The United Nations today welcomed the international community's pledge of €3.25 billion to support a recovery plan for Mali, which is emerging from a recent crisis that saw its northern territory overtaken by extremists and hundreds of thousands of people uprooted by conflict.
The funds, pledged in Brussels at the High-level Conference on Support and Development of Mali, will contribute to the West African country's Sustainable Recovery Plan, which aims to restore its territorial integrity and promote peace, security and reconciliation, and pave the way for inclusive growth and long-term development. The overall cost of the Plan is €4.3 billion.
Northern Mali was occupied by radical Islamists after fighting broke out in January 2012 between Government forces and Tuareg rebels. The conflict displaced hundreds of thousands of people and prompted the Malian Government to request assistance from France to halt the southward march of the extremist groups.
In line with the Recovery Plan, the UN will support the country in the areas of good governance, sustainable peace, and access to basic social services. In addition, the recently established Multidimensional Integrated Stabilization Mission in Mali (MINUSMA) will provide support for authorities as they extend State control and work to strengthen good governance.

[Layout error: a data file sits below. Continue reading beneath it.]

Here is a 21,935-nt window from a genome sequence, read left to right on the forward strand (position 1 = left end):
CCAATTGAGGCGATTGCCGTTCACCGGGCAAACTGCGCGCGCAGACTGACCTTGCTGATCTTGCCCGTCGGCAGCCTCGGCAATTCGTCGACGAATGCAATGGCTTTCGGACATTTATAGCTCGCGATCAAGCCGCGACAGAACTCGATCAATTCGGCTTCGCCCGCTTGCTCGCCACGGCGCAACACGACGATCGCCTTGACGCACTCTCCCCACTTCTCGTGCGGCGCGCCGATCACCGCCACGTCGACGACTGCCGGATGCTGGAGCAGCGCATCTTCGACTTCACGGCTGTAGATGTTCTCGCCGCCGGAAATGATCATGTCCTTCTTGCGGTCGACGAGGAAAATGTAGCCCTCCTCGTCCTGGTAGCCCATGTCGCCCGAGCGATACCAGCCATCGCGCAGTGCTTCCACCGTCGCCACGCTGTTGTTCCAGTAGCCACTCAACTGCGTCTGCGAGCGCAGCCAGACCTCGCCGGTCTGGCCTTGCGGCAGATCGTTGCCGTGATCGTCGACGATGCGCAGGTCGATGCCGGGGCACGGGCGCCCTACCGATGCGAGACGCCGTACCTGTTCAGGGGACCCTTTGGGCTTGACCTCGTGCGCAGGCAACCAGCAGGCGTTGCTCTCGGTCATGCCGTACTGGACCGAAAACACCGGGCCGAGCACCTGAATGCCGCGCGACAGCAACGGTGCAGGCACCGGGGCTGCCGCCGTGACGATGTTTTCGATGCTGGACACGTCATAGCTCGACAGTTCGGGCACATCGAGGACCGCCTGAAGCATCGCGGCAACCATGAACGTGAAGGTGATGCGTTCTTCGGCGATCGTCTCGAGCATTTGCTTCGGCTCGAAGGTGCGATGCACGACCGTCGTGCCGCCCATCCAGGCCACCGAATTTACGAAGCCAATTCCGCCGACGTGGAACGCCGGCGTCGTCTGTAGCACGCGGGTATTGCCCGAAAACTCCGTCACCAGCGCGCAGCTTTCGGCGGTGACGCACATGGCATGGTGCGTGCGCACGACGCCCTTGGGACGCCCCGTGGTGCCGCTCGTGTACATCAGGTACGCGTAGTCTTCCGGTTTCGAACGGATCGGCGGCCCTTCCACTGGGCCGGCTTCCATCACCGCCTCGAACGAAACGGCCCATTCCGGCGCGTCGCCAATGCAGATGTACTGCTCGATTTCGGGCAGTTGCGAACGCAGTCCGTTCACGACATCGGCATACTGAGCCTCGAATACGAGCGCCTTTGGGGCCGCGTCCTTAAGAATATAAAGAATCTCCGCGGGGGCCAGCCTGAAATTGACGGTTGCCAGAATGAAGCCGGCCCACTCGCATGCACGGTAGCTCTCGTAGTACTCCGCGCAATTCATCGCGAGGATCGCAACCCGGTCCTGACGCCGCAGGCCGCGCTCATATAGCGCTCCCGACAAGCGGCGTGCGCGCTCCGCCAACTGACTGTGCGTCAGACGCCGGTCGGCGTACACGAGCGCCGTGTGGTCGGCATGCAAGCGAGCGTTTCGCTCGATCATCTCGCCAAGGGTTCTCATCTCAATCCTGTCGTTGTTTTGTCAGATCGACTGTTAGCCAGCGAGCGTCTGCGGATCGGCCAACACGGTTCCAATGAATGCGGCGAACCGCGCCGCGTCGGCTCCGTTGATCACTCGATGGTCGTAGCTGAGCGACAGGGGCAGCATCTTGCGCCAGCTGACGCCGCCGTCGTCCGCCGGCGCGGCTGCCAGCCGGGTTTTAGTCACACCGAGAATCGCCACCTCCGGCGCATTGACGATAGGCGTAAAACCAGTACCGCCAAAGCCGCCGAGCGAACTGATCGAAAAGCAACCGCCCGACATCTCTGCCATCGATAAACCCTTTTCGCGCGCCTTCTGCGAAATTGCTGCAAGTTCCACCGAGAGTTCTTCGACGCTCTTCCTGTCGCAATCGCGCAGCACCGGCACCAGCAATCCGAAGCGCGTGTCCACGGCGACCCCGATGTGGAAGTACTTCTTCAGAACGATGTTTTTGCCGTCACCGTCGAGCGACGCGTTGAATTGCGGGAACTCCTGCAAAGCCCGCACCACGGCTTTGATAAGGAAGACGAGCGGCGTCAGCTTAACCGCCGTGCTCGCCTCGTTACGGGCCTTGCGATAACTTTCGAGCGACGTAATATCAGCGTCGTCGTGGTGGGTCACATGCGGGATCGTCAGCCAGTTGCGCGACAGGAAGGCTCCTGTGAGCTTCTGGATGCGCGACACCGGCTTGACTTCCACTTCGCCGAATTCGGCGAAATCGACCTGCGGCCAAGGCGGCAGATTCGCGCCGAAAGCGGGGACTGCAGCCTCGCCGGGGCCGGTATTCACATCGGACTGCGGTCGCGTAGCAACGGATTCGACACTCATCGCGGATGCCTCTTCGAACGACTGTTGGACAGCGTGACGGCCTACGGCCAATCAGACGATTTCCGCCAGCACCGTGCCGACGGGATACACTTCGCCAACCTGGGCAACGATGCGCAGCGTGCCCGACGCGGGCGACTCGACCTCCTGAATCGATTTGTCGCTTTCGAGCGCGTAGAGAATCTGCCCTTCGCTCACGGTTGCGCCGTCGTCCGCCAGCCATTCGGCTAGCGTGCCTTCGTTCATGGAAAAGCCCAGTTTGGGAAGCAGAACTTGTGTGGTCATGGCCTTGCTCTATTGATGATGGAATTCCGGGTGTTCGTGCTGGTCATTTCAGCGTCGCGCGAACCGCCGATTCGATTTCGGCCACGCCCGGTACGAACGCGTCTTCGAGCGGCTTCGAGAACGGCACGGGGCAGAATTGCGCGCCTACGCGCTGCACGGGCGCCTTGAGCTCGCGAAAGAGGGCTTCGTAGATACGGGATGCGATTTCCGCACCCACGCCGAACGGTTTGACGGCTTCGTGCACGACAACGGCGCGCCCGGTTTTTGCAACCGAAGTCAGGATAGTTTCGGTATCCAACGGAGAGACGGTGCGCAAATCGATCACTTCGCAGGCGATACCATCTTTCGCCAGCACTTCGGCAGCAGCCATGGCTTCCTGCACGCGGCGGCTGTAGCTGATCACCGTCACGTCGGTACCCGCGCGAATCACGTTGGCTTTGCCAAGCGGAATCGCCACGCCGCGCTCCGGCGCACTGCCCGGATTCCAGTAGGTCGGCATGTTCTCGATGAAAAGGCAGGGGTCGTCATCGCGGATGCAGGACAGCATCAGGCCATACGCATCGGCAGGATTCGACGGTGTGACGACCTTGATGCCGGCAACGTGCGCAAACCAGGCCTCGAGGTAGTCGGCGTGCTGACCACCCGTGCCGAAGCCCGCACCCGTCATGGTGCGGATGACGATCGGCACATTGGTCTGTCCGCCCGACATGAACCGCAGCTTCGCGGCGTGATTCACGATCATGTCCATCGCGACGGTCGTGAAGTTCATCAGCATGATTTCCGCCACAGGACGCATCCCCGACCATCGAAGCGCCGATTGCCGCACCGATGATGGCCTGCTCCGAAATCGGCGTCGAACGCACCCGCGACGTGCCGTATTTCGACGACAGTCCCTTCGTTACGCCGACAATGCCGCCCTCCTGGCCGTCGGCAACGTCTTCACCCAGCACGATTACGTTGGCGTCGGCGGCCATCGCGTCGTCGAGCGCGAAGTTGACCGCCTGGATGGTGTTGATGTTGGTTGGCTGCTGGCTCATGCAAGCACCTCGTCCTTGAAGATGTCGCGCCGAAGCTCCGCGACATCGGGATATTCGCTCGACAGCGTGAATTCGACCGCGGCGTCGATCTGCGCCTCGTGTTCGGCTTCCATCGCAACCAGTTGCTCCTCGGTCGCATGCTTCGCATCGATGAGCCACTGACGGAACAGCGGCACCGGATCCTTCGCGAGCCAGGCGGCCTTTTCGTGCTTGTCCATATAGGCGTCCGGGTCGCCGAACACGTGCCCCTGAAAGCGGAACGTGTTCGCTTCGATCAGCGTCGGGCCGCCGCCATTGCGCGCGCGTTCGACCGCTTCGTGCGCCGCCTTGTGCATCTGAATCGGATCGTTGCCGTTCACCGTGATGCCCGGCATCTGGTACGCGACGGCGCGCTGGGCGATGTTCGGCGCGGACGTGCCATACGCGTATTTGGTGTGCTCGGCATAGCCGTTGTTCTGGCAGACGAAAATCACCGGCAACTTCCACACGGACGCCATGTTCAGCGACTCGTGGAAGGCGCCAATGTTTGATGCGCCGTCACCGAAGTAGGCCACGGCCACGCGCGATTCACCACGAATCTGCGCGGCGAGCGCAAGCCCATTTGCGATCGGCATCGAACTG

Mali is also expected to organize in July presidential elections, which are considered a key step in the transition process. To this end, UN Development Programme (UNDP) and the European Commission have signed a financing agreement for €14.8 million in support of the electoral process.
UNDP has also been helping to build the capacities of the organizations involved in the political transition, including the recently established Commission for Dialogue and Reconciliation.
At the Conference, UNDP Associate Administrator Rebeca Grynspan warned that long-term development should not overshadow Mali's immediate needs, and urged countries to step up their support to tackle the current humanitarian situation in the north of the country.